STROCK: Sir, I'm very confident that we have the direction and momentum going on this one. It is going to take a long time. The longer it goes, the more inefficient the pumps operate because they're pulling against a higher head as we say in hydraulics. So it's going to be a long process.
But I tell you, I think the people down in the Mississippi Valley division of the New Orleans and Memphis districts are working this, have their arms around this one. And really, I'm focused on other things right now. Support them with everything I can. We've got to get navigation restored, we've got to get debris moved, we've got to get temporary housing going.
So, at this level I think Bob Creer (ph) down there and Rich Wagenaar in New Orleans understand what they need to do. And we're looking to there aspects of recovery here.
We're trying to create to set the conditions for the recovery of not just New Orleans, but the entire coast, the southwest parishes and the coast of Gulf Coast of Mississippi. That's what I'm really focused on now, the big and long-term recovery.
DOBBS: Big, long-term recovery, a massive undertaking. And we're just beginning to get a sense of it. Thank you for helping us move in that direction.
General Carl Strock, thank you.
STROCK: Thank you, Lou.
DOBBS: Still ahead here tonight, Capitol Hill erupts in recriminations in the wake of Hurricane Katrina. I'll be talking with our senior political analyst about those implications and his analysis.
And an entire industry in this country threatened by foreign competition has been devastated by Hurricane Katrina. We'll have that special report.
And to find out how you can help the victims of Hurricane Katrina, among other things you can call the American Red Cross at 1- 800-HELP-NOW. And for a full list of charities to whom you can donate your services, goods, clothing and money, please go to CNN.com. And stay with us.
(COMMERCIAL BREAK) DOBBS: Funeral services were held today in Washington D.C. for Supreme Court Chief Justice William Rehnquist. At the private service, President Bush, Justice Sandra Day O'Connor both praised Rehnquist for his integrity, his intelligence. The chief justice was buried at Arlington National Cemetery.
The investigation into who inside state, federal and local government is to blame for the Hurricane Katrina response has become increasingly intensely partisan this week. But a new poll suggests the majority of Americans are not yet ready to point the blame solely at President Bush, by any stretch of the imagination.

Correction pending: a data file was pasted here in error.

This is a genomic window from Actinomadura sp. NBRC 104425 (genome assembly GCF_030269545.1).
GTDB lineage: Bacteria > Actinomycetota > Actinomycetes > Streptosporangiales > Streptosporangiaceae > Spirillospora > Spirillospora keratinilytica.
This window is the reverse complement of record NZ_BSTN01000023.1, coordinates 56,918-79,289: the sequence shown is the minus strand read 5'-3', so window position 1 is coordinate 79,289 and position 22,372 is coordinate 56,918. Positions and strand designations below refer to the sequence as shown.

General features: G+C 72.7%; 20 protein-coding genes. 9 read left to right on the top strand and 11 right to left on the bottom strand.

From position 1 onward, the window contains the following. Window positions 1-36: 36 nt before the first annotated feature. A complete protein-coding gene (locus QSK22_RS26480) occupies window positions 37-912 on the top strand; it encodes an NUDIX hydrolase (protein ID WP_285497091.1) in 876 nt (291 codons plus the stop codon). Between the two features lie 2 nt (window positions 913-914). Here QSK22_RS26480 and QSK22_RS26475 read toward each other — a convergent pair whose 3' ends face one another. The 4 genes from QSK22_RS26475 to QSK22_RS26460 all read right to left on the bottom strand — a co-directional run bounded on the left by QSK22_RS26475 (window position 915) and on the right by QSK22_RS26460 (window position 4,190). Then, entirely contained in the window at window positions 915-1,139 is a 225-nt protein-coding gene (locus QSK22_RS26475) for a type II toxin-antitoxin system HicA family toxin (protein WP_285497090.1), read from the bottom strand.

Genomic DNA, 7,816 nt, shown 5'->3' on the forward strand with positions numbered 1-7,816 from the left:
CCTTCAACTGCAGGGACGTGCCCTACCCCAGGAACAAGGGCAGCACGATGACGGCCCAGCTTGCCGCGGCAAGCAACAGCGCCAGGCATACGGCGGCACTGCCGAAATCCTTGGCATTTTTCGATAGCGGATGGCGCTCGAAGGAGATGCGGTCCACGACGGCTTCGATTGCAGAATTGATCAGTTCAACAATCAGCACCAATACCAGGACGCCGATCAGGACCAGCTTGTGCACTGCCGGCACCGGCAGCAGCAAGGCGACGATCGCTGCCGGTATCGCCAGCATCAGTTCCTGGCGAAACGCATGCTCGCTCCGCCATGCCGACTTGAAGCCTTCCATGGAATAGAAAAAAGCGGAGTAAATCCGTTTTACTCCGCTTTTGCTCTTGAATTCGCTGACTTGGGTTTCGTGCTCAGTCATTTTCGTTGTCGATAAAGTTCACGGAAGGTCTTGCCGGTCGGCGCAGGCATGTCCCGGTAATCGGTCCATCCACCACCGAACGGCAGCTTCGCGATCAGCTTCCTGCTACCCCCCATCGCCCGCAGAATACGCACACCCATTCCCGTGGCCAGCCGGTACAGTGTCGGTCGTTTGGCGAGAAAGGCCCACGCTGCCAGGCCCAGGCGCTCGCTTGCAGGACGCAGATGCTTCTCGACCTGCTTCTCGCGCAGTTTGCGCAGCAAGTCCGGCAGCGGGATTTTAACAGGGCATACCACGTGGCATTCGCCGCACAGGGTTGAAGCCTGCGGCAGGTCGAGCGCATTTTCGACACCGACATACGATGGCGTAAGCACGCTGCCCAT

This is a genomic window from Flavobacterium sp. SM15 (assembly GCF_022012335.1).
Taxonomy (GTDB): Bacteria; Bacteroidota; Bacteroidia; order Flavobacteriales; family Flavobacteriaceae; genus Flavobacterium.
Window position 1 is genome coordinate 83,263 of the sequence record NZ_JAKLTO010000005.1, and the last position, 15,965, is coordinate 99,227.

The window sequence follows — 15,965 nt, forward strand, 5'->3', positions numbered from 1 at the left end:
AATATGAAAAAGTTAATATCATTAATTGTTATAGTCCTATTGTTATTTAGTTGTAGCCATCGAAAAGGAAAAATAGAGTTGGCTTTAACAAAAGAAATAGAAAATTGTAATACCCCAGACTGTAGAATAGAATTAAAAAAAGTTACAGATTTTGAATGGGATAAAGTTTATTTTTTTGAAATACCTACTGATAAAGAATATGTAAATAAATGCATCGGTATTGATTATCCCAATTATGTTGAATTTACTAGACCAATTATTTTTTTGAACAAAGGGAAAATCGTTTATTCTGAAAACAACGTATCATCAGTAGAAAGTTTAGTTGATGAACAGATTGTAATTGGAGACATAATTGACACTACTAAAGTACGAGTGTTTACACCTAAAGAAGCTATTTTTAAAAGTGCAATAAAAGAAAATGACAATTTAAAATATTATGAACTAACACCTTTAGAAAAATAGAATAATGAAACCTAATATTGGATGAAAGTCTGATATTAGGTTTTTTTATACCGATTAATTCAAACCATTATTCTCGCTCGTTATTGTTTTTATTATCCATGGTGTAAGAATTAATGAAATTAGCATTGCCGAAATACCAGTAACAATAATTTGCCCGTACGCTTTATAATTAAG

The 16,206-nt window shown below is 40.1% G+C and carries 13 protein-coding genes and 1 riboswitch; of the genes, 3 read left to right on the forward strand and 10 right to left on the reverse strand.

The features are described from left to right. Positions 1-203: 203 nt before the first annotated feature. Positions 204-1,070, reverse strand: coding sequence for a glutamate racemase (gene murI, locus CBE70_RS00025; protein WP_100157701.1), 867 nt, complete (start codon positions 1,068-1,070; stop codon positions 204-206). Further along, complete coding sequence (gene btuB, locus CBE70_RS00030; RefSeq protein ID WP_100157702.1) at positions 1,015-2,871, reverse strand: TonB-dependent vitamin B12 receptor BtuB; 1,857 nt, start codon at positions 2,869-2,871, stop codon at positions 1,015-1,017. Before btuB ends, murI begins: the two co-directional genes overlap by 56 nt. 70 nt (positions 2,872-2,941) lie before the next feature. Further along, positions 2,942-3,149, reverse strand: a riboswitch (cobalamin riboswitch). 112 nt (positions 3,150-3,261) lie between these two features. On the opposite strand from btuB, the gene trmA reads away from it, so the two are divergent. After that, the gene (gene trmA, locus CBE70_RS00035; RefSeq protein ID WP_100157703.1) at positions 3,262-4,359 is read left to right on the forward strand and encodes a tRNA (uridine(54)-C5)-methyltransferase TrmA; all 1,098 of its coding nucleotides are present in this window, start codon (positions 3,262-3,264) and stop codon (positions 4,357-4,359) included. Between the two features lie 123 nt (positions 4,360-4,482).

CNN's senior political analyst Bill Schneider has the analysis. Bill, just who's being blamed?
BILL SCHNEIDER, CNN SENIOR POLITICAL ANALYST: Well, that's a good question. And the answer may surprise a lot of people, because the answer is nobody. People don't think anyone should be held responsible for the problems in New Orleans after the hurricane.
You can see that the top of the list there is local officials just 25 percent, federal officials 18, Bush 13, but the largest number, 38 percent say no one really should be blamed for this.
You know, Lou, there are two separate questions, who's to blame -- which seems to preoccupy everyone in Washington. But the more important question to the public is what went wrong. That's what they'd like Congress to investigate.
DOBBS: You know, when you said no one is responsible, according to that survey, our new survey, it looks to me like a lot of people are just trying to decide whether they would most blame the president, or state, or local officials. And certainly the case can be made for all three of them.
SCHNEIDER: A case can be made for all of them and that will be sorted out as they get more information. But their immediate inclination is not to seek recriminations. They're not ready to blame anyone. This isn't like 9/11.